Adapts optical-communications technology to build receivers, transmitters, and interconnects that speed chip-to-chip communications within computers.

Anuj Batra

Leads one of the industrys top teams advancing ultrawideband wireless technology, which provides the high transmission speeds needed for streaming-media applications while consuming little power.

Serge Belongie

Created video software to analyze lab mice for adverse reactions to trial drugs.

Vance Bjorn

Partnered with fellow TR100 honoree Serge Belongie (see above) to found a Redwood City, CA, biometrics company that specializes in fingerprint recog-nition for computer access.

David Brussin

Built a router that examines the content and source of messages passing through it.

J. J. Cadiz

Invented a better approach to alleviating information overload.

Tianqaio Chen

Specializes in multiplayer fantasy and role-playing games.

Aref Chowdhury

Invented techniques at Bell Labs that enable higher-speed transmission of data over very long distances (up to 6,400 kilometers) within fiber-optic networks.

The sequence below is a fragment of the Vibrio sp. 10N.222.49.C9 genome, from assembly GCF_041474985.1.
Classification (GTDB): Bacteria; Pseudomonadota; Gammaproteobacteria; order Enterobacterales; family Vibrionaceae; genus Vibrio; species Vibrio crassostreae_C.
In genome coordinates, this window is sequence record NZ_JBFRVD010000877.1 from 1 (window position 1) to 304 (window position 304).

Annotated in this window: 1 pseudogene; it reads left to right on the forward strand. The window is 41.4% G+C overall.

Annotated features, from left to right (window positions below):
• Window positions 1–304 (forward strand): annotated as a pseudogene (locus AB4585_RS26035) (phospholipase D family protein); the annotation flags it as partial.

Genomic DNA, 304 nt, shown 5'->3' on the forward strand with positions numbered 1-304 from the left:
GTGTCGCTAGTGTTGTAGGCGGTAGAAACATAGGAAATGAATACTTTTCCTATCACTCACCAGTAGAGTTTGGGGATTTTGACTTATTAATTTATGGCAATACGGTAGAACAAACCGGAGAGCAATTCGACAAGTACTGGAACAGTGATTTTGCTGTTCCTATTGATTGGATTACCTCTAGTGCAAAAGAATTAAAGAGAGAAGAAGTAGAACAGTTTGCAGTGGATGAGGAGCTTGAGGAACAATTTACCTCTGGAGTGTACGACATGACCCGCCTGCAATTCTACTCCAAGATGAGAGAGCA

Raffaele Colombelli

Develops new types of quantum cascade microlasers with a variety of sensing and imaging applications.

Adrian Colyer

Leads the effort to improve software quality and cut development costs.

Robert Drost

Pioneered a wireless technology to eliminate the wired connections between closely spaced chips in computer systems.

Robert Frederick

Helping to lead Amazons transformation, with its own virtual vending machines.

Dan Gruhl

Serves as chief architect for IBMs WebFountain system.

Ali Hajimiri

Developed an entire radar system, squeezed into a single chip

Scott Heiferman

Built a database and developed software that would help people organize themselves.

Michael Helmbrecht

Fabricates microscopic, deformable mirrors on computer chips that perform image correction for medical imaging, surveillance, and other applications.

Aaron Hertzmann

Combines machine learning and graphics to capture the motion of actors, dancers, and athletes -- and to generate realistic animations for films and video games.

Kurt Huang

Launched a startup developing micropayments technology that allows artists, small businesses, and others to charge fees of as little as one cent for access to online content.

Ari Juels

Improved the security and privacy of radio frequency identification tags, as well as cryptographic tools for authentication systems.

Richard Kent

Produces biomechanical data vital to the design of air bags and auto safety systems.